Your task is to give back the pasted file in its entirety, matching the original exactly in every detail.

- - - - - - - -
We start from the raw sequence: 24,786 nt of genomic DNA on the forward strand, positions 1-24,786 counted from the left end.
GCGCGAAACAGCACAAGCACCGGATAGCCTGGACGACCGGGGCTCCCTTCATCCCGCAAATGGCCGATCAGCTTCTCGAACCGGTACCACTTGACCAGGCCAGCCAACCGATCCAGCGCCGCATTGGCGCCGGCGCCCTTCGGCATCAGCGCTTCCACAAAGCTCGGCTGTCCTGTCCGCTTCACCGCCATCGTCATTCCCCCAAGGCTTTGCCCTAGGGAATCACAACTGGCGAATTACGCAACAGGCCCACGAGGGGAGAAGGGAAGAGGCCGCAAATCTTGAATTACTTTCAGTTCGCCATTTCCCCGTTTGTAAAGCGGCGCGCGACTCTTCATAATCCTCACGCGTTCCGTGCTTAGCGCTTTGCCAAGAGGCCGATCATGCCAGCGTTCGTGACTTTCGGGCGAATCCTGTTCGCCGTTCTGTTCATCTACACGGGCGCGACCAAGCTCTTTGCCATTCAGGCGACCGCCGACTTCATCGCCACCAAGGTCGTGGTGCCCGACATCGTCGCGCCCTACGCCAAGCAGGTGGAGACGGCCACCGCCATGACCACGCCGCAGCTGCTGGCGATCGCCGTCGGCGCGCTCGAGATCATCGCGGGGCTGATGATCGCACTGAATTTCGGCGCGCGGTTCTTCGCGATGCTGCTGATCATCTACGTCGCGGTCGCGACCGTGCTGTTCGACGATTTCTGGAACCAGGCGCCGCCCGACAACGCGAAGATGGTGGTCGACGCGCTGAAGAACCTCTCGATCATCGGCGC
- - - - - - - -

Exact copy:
We start from the raw sequence: 24,786 nt of genomic DNA on the forward strand, positions 1-24,786 counted from the left end.
GCGCGAAACAGCACAAGCACCGGATAGCCTGGACGACCGGGGCTCCCTTCATCCCGCAAATGGCCGATCAGCTTCTCGAACCGGTACCACTTGACCAGGCCAGCCAACCGATCCAGCGCCGCATTGGCGCCGGCGCCCTTCGGCATCAGCGCTTCCACAAAGCTCGGCTGTCCTGTCCGCTTCACCGCCATCGTCATTCCCCCAAGGCTTTGCCCTAGGGAATCACAACTGGCGAATTACGCAACAGGCCCACGAGGGGAGAAGGGAAGAGGCCGCAAATCTTGAATTACTTTCAGTTCGCCATTTCCCCGTTTGTAAAGCGGCGCGCGACTCTTCATAATCCTCACGCGTTCCGTGCTTAGCGCTTTGCCAAGAGGCCGATCATGCCAGCGTTCGTGACTTTCGGGCGAATCCTGTTCGCCGTTCTGTTCATCTACACGGGCGCGACCAAGCTCTTTGCCATTCAGGCGACCGCCGACTTCATCGCCACCAAGGTCGTGGTGCCCGACATCGTCGCGCCCTACGCCAAGCAGGTGGAGACGGCCACCGCCATGACCACGCCGCAGCTGCTGGCGATCGCCGTCGGCGCGCTCGAGATCATCGCGGGGCTGATGATCGCACTGAATTTCGGCGCGCGGTTCTTCGCGATGCTGCTGATCATCTACGTCGCGGTCGCGACCGTGCTGTTCGACGATTTCTGGAACCAGGCGCCGCCCGACAACGCGAAGATGGTGGTCGACGCGCTGAAGAACCTCTCGATCATCGGCGC